Model for end-stage liver disease (MELD) exception for polycystic liver disease


Polycystic liver disease (PLD) is commonly associated with polycystic kidney disease, but is unaccompanied by renal cysts in 10% of cases. Symptomatic PLD is mainly limited to adults and rarely, if ever, presents in childhood. There is currently no effective medical therapy for PLD. Most patients who have PLD require no medical or surgical intervention. Patients with PLD rarely, if ever, experience biochemical hepatic deterioration, and classic symptoms of hepatic failure such as ascites, variceal hemorrhage, or encephalopathy are unusual.1–3 Although there is a typical lowering of the quality of life in these patients, to date, quality of life (although not well studied) has not been associated with decreased survival. Serious, life-threatening complications related to multiple hepatic cysts may occur, including cyst infection, hepatic vein outflow obstruction, portal hypertension, refractory ascites after cyst fenestration, cyst carcinoma, cholangiocarcinoma, and most importantly, pain and/or chronic wasting with malnutrition.2–4

Symptomatic PLD only occurs in patients with massive hepatic cystic disease in which the total cyst:parenchyma ratio is >1.5 Patients with PLD on hemodialysis are at greatest risk of life-threatening complications due to hepatic cysts complicated by infection, hemorrhage, and carcinoma. In one center, 10% of the mortality in patients with PLD on hemodialysis was attributed to these complications. However, this observation has not been confirmed by other centers. Nontransplant interventions that can relieve symptoms of massive hepatic cystic disease include percutaneous cyst puncture and sclerotherapy, laparoscopic cyst decompression, open laparotomy with fenestration, and liver resection.3, 6–10 These interventions can provide temporary or prolonged relief of symptoms but may be associated with significant morbidity and even mortality. Open surgical decompression is associated with a very low mortality rate but is associated with substantial morbidity. Laparoscopic decompression reduces hospital length of stay but is also associated significant morbidity.6 Liver resection is indicated only in highly selected patients and is associated with the potential for frequent morbidity and significant mortality.

Liver transplantation (LT), the ultimate treatment for PLD, eliminates the disease and its complications and provides long-lasting relief of symptoms.11–14 Approximately 40% of those undergoing LT will require simultaneous kidney transplantation. Five-year survival after LT or liver-kidney transplantation is approximately 70 to 75%, and much of the mortality is in the first year. LT with or without kidney transplantation should be avoided in severely malnourished or debilitated patients. Patients with PLD may be candidates for living-donor LT. Patients with PLD generally have preserved liver function and normal Model for End-Stage Liver Disease (MELD) scores if they do not have renal involvement.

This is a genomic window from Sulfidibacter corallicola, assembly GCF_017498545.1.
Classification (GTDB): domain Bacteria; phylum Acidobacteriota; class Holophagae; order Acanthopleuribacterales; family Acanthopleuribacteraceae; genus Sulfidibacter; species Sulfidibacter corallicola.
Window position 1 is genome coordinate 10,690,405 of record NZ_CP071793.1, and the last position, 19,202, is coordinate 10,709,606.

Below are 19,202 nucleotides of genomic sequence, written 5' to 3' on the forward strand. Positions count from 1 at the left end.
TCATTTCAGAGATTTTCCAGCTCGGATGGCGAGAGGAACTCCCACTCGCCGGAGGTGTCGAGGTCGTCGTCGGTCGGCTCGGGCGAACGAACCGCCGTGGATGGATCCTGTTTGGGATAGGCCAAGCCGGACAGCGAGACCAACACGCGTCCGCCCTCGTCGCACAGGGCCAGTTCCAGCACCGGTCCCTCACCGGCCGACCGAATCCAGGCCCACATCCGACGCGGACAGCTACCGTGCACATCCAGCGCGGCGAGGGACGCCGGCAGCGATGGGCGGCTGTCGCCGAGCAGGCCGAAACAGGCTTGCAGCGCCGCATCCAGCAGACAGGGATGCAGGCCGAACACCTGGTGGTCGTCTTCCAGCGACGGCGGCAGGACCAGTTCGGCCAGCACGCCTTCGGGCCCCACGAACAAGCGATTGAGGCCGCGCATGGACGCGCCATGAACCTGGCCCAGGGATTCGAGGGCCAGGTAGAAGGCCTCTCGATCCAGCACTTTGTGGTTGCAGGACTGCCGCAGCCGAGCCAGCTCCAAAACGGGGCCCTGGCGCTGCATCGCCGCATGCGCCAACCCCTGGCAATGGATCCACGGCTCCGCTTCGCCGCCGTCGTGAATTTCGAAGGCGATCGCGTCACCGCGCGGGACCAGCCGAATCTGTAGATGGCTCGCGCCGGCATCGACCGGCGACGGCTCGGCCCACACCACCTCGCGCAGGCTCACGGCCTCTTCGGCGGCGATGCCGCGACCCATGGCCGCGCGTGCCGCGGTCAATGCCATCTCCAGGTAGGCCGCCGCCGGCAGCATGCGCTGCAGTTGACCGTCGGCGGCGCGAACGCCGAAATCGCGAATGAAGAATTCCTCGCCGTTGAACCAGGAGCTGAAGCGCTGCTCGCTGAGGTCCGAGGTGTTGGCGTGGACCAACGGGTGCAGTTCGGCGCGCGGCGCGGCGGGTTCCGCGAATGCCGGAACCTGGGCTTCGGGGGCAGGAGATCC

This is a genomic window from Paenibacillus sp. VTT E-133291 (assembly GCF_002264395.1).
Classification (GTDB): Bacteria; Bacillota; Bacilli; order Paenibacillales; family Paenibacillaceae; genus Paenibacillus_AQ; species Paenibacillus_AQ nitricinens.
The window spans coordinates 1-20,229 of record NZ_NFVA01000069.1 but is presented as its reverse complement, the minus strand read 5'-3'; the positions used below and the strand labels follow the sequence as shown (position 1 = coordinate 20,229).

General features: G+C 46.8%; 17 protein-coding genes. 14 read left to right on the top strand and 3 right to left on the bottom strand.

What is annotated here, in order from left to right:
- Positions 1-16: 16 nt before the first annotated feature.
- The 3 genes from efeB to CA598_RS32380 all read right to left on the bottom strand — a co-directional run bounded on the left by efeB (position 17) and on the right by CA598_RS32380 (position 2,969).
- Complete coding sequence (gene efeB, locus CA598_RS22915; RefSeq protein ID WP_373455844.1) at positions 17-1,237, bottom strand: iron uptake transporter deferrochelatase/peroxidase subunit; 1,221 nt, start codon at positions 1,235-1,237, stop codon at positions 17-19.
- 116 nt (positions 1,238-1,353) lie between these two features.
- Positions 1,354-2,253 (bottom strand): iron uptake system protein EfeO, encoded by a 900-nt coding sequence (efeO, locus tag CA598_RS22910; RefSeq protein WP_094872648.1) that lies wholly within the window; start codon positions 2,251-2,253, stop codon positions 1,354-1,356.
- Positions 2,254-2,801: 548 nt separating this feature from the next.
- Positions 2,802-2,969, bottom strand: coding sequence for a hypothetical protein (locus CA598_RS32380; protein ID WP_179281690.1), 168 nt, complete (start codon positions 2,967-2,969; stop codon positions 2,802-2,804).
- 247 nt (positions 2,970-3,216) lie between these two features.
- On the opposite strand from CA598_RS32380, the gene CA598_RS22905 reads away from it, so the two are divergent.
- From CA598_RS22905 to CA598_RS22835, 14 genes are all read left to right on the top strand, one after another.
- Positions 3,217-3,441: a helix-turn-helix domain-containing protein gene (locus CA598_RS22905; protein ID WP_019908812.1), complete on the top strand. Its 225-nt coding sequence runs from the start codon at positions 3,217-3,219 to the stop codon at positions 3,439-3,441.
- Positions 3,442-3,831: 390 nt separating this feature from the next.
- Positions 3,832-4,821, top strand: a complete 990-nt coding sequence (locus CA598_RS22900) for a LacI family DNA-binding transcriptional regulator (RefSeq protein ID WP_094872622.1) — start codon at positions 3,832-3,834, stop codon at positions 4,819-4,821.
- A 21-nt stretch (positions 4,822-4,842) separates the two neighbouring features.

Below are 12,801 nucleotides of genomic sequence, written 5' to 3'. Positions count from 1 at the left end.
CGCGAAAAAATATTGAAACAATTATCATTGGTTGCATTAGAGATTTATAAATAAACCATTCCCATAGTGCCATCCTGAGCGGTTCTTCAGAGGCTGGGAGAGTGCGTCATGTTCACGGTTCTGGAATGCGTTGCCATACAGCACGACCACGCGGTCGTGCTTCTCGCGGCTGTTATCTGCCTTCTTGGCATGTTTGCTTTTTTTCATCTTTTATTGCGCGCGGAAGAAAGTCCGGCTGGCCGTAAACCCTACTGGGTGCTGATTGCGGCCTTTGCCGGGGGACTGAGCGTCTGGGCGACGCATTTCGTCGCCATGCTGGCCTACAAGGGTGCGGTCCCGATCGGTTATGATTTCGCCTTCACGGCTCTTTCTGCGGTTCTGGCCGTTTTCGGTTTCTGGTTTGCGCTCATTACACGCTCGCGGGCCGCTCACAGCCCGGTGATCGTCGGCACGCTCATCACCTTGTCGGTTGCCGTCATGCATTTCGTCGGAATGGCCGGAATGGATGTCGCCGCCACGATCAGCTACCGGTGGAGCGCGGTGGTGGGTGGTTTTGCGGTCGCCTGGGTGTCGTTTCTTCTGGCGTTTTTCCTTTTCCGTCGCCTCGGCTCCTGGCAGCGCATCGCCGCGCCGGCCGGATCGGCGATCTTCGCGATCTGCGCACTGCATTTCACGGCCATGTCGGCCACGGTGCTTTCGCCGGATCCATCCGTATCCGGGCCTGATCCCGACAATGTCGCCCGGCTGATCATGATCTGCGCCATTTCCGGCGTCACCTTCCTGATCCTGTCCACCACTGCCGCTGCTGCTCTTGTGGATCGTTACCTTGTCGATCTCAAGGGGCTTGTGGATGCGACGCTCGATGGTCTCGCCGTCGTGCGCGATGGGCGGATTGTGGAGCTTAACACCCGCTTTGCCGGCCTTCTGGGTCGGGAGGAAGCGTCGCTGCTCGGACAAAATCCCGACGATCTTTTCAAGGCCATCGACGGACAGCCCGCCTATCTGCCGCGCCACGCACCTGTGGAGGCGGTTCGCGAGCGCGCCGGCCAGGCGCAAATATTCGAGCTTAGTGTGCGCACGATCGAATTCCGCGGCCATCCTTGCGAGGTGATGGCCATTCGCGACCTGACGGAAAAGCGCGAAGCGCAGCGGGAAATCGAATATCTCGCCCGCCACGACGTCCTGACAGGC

Patients with PLD should meet the following criteria in order to be listed for LT:

  • Satisfy criteria for massive PLD (total cyst:parenchyma ratio >1) and have a complication of the PLD that is likely to resolve after LT.

  • Are not candidates for, or have disease that has failed to respond to, nontransplant interventions for relief of symptoms; malnutrition may be considered a primary contraindication to nontransplant surgery.

  • Have clinically significant manifestations of liver disease that can be attributed to massive PLD, which may include cachexia, ascites, portal hypertension (variceal bleeding), hepatic venous outflow obstruction, biliary obstruction, cholestasis, or recurrent cyst infection.

  • Have severe malnutrition (assessment made on the basis of hypoalbuminemia or decreased lean body mass).

  • Have serum albumin <2.2 mg/dL.

  • Have lean body mass reflected by decreased midarm circumference, measured in the nondominant arm midway between the acromion and the olecranon process: <23.1 cm in female patients and <23.8 cm in male patients.


PLD, polycystic liver disease; LT, liver transplantation; MELD, Model for End-Stage Liver Disease.


There are insufficient data to justify automatic priority for patients with PLD.


We propose that PLD continue to be addressed by Regional Review Boards by using the following criteria, with data to be prospectively collected by the United Network for Organ Sharing and additional MELD priority assigned on a case-by-case basis; additional MELD priority should not be automatically granted at this time. Cyst carcinoma should not be used as an indication for standardized MELD exception because this disease is associated with poor survival or the prognosis is unknown, and LT for quality of life should not be a consideration to support upgrading patients to a higher MELD score. Patients who meet the criteria below should be granted a MELD score exception:

  • Patients without renal insufficiency may receive a MELD score of 15. The score may be increased by an additional 3 points every 3 months upon reapplication with submission of current clinical data.

  • Patients with renal insufficiency (defined as glomerular filtration rate or creatinine clearance < 30 mL/min) may receive a MELD score of 20. The score may be increased by an additional 3 points every 3 months upon reapplication.

Clinical data that need to prospectively collected and be submitted to the Regional Review Boards include documentation of recurrent cyst infection by culture reports, and weight of the explant liver and the ratio of the liver weight to patient height to determine whether these parameters correlate with patient outcome. In addition, the Regional Review Boards may require vascular studies (full reports with computed tomographic scans, magnetic resonance imaging, or angiography) to document cases of vascular occlusion.